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Shawn R. Smith, David M. Legler, and Kathleen V. Verzone

Abstract

The uncertainties in the NCEP–NCAR reanalysis (NCEPR) products are not well known. Using a newly developed, high-resolution, quality controlled, surface meteorology dataset from research vessels participating in the World Ocean Circulation Experiment (WOCE), regional and global uncertainties are quantified for the NCEPR air–sea fluxes and the component fields used to create those fluxes.

For the period 1990–95, WOCE vessel and gridded NCEPR fields are matched in time and space. All in situ data are subject to data quality review to remove suspect data. Adjustment of ship observations to the reference height of the NCEPR variables, and calculation of air–sea fluxes from the in situ data are accomplished using bulk formulas that take atmospheric stability, height of the measurements, and other adjustments into consideration. The advantages of using this new set of WOCE ship observations include the ability to compare 6-h integrated fluxes (much of the ship data originate from automated observing systems recording continual measurements), and the ability to perform more exhaustive quality control on these measurements. Over 4500 6-h component (sea level pressure, air and sea temperature, winds, and specific humidity) and flux (latent, sensible, and momentum) matches are statistically evaluated to quantify uncertainties between the ship observations and the NCEPR.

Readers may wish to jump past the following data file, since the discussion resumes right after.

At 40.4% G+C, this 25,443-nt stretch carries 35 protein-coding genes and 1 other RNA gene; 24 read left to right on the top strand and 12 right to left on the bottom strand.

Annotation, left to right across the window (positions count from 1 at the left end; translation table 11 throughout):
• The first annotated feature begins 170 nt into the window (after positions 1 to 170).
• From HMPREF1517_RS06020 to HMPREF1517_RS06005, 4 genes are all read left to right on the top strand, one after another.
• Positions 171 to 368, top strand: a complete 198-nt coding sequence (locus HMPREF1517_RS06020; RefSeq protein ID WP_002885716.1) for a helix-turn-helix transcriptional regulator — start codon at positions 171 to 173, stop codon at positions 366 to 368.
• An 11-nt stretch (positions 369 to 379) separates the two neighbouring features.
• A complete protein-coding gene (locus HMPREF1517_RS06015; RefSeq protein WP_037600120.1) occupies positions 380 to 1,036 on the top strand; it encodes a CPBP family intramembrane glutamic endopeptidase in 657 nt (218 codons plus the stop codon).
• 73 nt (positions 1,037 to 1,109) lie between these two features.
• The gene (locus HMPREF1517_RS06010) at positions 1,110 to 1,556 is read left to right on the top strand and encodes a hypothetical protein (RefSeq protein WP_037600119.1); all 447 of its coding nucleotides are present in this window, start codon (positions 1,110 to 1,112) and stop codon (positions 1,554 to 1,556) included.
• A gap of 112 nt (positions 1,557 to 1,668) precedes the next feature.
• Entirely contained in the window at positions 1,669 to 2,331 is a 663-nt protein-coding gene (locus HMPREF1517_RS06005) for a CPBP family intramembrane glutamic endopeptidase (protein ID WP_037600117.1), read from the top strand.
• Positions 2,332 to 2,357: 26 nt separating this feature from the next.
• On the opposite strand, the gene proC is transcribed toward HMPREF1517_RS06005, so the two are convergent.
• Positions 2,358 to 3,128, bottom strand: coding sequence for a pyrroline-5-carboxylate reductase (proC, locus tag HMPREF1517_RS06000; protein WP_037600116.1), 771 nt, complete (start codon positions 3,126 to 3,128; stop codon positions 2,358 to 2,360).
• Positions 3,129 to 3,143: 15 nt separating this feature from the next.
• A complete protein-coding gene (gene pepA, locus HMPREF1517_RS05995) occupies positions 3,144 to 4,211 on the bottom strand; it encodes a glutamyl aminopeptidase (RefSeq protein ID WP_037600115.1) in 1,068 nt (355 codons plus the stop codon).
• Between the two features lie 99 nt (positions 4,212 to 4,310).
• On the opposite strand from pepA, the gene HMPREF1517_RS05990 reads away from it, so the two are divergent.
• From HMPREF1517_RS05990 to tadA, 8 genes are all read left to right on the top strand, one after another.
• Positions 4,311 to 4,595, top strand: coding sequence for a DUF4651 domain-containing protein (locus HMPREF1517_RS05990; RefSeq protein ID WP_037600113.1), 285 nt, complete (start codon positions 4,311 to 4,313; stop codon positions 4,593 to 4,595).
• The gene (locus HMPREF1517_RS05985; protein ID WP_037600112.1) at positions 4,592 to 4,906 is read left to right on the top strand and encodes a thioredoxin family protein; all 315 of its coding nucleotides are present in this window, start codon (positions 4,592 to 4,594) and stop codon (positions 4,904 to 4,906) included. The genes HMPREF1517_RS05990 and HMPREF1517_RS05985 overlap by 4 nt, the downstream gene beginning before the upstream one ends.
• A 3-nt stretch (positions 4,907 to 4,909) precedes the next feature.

Primary results include a significant underestimation in NCEPR near-surface wind speed at all latitudes. The magnitude of the low bias increases at higher ship wind speeds and may be related to large (rms = 2.7 hPa) errors in sea level atmospheric pressure over the entire globe. The pressure biases show the NCEPR to underestimate the amplitude and/or position of both high and low pressures. The NCEPR slightly underestimates the momentum flux, in part, due to the weaker winds. The NCEPR sensible and latent heat fluxes are largely overestimated when compared to the WOCE ship data. Potential sources of this overestimation (e.g., the NCEPR model flux parameterization) are discussed. Using the NCEPR meteorological variables and an independent flux parameterization, the revised NCEPR sensible heat fluxes are closer to the observations, and the biases of the revised NCEPR latent heat flux change sign. Furthermore, while the revised latent heat flux values reduce the magnitude of the bias at higher wind speeds, they increase the bias at (more frequently occurring) moderate wind speeds and thus may not be suitable for many applications.